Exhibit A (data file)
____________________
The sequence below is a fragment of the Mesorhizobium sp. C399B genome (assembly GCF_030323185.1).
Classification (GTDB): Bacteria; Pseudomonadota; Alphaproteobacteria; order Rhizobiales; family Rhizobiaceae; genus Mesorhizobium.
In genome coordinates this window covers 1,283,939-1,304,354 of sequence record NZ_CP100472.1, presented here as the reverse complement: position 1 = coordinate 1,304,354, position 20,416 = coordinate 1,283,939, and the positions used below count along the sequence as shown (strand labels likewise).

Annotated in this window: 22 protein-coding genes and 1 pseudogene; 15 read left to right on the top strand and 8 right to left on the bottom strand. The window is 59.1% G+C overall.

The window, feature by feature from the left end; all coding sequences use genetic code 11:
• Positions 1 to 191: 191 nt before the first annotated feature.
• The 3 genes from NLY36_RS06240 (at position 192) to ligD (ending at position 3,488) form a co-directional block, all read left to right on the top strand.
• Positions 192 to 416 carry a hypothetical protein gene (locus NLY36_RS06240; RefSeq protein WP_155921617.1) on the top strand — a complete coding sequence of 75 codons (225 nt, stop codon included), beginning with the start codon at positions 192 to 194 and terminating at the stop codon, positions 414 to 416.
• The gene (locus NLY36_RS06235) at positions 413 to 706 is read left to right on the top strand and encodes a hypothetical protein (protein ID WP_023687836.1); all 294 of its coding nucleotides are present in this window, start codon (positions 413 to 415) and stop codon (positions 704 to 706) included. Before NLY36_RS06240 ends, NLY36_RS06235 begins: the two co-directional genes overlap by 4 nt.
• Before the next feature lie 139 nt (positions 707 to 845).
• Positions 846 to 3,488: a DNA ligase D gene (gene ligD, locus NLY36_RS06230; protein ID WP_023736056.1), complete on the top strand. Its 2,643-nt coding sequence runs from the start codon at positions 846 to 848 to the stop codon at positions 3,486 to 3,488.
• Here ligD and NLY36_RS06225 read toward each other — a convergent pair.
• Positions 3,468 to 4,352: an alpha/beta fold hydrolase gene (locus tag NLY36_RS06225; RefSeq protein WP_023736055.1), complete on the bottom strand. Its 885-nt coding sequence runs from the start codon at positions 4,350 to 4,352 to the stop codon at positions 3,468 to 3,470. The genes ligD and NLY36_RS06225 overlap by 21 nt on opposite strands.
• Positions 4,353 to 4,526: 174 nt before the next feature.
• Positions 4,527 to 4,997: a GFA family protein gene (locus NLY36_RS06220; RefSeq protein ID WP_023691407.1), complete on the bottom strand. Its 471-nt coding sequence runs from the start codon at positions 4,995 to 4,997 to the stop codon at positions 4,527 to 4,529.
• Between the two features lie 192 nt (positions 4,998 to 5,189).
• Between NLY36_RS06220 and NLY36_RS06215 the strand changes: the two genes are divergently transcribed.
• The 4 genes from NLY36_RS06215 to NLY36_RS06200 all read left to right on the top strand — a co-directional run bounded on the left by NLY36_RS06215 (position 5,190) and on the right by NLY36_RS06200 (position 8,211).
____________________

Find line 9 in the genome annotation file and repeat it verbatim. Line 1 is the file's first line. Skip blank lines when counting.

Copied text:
• The gene (locus NLY36_RS06235) at positions 413 to 706 is read left to right on the top strand and encodes a hypothetical protein (protein ID WP_023687836.1); all 294 of its coding nucleotides are present in this window, start codon (positions 413 to 415) and stop codon (positions 704 to 706) included. Before NLY36_RS06240 ends, NLY36_RS06235 begins: the two co-directional genes overlap by 4 nt.